Can Macs Get Viruses or Malware?
Apple Macintosh computers (Macs) are vulnerable to malware, including viruses, but infection is less common then on Microsoft Windows computers.
Difference Between Viruses and Malware
First off, it’s important to know that, in modern and specific terms, viruses and malware are not technically the same thing.
- Malware is anything that gets installed on a computer that preforms unwanted tasks. Malware includes viruses, adware, spyware, and even ad pop-ups.
- A virus is a specific type of malicious software (malware) that can replicate itself and spread to other computers, or is programmed to do things like damage a computer by deleting files, reformatting the hard disk, or using up computer memory.
- Likewise, Spyware is another specific type of malicious software that transfers information to a third party without your knowledge, and browser hijacking software is any advertising software that modifies your browser settings.
FACT: Before the term malware was coined by Yisrael Radai in 1990, all malicious software was referred to as computer viruses. Today malware refers to any malicious program of any type, while terms like virus and spyware refer to specific types of malware.
How Do Computers Get Malware?
In almost all situations malware is installed accidentally by the user. This could be as part of a “Trojan Horse” (you think you are installing program “X”, but an un-installable program “Y” is also installing), or due to fake links on websites or in emails (although not typical on a Mac).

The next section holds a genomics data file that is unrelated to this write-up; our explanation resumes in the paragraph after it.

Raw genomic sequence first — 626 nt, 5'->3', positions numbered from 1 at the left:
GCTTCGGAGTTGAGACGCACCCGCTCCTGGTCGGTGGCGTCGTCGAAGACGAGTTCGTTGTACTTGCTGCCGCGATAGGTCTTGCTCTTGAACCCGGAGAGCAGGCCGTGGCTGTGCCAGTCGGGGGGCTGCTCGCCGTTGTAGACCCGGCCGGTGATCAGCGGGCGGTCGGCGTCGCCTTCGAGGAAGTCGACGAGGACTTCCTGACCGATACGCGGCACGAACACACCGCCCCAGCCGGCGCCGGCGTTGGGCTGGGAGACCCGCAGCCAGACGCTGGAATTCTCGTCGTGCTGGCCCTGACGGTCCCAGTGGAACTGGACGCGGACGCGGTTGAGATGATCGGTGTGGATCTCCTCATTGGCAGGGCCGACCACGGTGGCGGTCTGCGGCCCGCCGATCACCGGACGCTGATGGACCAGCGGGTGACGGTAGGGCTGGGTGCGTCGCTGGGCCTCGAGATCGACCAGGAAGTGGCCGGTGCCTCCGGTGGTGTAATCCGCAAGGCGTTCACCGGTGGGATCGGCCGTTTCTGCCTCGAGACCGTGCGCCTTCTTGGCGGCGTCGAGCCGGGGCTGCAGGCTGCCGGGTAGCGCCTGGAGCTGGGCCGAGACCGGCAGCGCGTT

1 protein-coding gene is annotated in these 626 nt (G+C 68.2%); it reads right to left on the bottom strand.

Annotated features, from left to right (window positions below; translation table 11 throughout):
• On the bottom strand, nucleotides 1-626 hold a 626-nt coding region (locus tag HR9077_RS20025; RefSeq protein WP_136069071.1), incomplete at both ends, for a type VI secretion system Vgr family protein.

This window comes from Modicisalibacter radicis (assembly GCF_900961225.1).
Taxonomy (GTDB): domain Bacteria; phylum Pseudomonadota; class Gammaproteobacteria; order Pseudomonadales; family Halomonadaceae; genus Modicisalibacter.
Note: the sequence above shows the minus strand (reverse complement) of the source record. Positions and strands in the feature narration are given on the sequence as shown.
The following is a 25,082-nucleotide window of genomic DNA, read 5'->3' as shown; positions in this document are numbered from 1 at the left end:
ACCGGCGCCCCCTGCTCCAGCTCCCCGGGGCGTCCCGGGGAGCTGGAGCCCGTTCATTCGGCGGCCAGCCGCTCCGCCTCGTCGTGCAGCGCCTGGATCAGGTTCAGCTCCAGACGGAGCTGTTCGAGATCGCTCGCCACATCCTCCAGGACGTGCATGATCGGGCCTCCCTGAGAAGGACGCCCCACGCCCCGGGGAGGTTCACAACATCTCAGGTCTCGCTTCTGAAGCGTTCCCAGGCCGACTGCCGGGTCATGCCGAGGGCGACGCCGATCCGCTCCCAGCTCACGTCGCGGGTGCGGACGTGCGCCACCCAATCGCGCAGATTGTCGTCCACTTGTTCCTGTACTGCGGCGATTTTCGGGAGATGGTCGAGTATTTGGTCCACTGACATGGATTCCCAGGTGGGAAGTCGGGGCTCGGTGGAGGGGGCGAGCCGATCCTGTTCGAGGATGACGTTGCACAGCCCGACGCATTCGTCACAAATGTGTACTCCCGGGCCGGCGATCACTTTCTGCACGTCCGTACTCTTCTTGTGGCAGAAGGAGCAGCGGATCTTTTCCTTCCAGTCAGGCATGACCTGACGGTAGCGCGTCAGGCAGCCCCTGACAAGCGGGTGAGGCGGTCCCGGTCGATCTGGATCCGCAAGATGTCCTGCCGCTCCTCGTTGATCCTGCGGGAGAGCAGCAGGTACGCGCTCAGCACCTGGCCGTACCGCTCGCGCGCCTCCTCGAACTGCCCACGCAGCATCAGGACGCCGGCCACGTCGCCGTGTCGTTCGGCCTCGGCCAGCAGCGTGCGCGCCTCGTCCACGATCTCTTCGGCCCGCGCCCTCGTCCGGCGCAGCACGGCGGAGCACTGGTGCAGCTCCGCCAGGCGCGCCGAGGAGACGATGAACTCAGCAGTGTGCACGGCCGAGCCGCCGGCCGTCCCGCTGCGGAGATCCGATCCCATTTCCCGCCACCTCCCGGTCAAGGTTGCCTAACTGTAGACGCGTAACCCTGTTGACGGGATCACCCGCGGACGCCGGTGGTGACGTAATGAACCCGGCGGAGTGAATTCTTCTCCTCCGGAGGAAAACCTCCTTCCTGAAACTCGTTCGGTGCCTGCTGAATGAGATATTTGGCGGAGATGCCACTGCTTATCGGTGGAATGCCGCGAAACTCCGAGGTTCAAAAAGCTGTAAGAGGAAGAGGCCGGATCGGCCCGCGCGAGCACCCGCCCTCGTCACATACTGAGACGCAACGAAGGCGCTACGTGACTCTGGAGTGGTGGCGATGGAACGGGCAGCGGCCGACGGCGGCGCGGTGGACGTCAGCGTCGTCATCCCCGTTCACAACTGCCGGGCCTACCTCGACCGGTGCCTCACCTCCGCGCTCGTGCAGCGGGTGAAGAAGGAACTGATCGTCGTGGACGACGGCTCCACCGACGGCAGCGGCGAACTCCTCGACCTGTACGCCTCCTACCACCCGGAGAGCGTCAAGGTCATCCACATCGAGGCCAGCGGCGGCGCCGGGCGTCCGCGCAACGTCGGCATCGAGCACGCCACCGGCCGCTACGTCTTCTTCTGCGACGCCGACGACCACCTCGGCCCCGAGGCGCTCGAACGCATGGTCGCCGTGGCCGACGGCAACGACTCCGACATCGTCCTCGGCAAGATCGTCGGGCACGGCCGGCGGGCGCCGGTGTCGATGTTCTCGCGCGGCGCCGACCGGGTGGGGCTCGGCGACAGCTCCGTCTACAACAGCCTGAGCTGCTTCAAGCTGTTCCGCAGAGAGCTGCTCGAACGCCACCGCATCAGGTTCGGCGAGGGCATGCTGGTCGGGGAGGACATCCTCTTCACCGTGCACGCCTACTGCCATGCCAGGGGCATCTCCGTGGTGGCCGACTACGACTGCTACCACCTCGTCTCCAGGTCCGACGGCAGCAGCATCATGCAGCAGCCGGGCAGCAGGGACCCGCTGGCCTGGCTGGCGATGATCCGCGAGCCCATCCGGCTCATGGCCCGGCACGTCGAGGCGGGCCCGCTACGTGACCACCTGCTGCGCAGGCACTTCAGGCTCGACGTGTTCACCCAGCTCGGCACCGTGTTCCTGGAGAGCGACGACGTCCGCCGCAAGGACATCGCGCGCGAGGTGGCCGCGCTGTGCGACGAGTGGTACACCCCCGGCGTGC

This video from 2011 gives some opinions on why Macs “don’t get viruses”. Note: today in 2015 there are still more Windows PCs in use than Macs, but the 90% figure in the video has applied since around 1998 (a time when creating viruses was much more popular and profitable).
TIP: Generally, Macs, Windows, and Linux based computers can all get malware, including viruses. However, Windows has the largest user base and arguably the most novice users, that paired with other factors described below leads to Microsoft Windows based machines being the more likely to fall victim to viruses and malware.
Do I Have to Put My Password in to Install Malware?
Some malware will ask for your password, but not all malware requires it.
Mac’s requirement to enter your password to install programs may offer a layer of protection in most cases, but even on a Mac it is possible to get malware just by clicking on a link online or in your email.